Probably the most misleading name in astronomy. Planetary nebula have got nothing to do with planets. Back in the old days a famous astronomer called William Herschal named them planetary nebula since they resembled faint cloudy planets. However, in these enlightened days we have a different understanding. When a star runs out of fuel it has a tendency to explode. The size of the bang is related to the size of the star. A star similar to our Sun will, at the end of its days, kick out a layer of its outer atmosphere into a large expanding cloud. This is what a planetary nebula is. Nothing to do with planets. There are many of this class of object within reach of our equipment.
The Dumbbell Nebula M27 was the first planetary nebula ever discovered. On July 12, 1764, Charles Messier discovered this new and fascinating class of objects, and descibed it as an oval nebula without stars. The name "Dumb-bell" goes back to the description by John Herschal, who also compared it to a "double-headed shot."
The Ring Nebula, M57, was discovered by Antoine Darquier de Pellepoix in 1779. It is a ring, or torus, of matter orbiting the central star, which is just visible. We are viewing it from above. If viewed from the side, it might look more like M27.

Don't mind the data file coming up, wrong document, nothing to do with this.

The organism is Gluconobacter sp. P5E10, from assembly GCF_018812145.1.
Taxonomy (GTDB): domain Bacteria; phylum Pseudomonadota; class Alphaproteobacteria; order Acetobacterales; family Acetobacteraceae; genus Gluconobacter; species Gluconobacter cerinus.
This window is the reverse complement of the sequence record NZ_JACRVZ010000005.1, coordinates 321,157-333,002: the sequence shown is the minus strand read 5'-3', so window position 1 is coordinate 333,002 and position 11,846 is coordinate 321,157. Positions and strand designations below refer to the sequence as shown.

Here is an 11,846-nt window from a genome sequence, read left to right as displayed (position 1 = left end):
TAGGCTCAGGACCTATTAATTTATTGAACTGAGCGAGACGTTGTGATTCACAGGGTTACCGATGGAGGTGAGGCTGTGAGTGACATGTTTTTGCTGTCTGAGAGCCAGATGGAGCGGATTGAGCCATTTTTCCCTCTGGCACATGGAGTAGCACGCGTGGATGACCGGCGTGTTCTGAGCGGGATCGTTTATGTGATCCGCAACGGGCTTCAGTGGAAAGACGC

It's also hard to estimate the distance to these objects, but they are thought to be several thousand light years away. Compare this to the millions of light years to the galaxies on other pages.
|Location||Toms back garden, 2 August 2003. No moon. Fair to good transparency.|
|Statistics||About 50 stacked frames of about 15 seconds each.|
|Equipment used||Helios 8" newtonian reflector Logitech QuickCam Pro 4000 SC Long Exposure Modified (no lens) K3CCDTools, Registax and Photoshop|
M57 on the left, M27 on the right. This was the first attempt at these objects, and came out better than expected. Improvements will be attempted. The yellow glow in the top left of M27 is an artifact of imaging, and nothing to do with the object.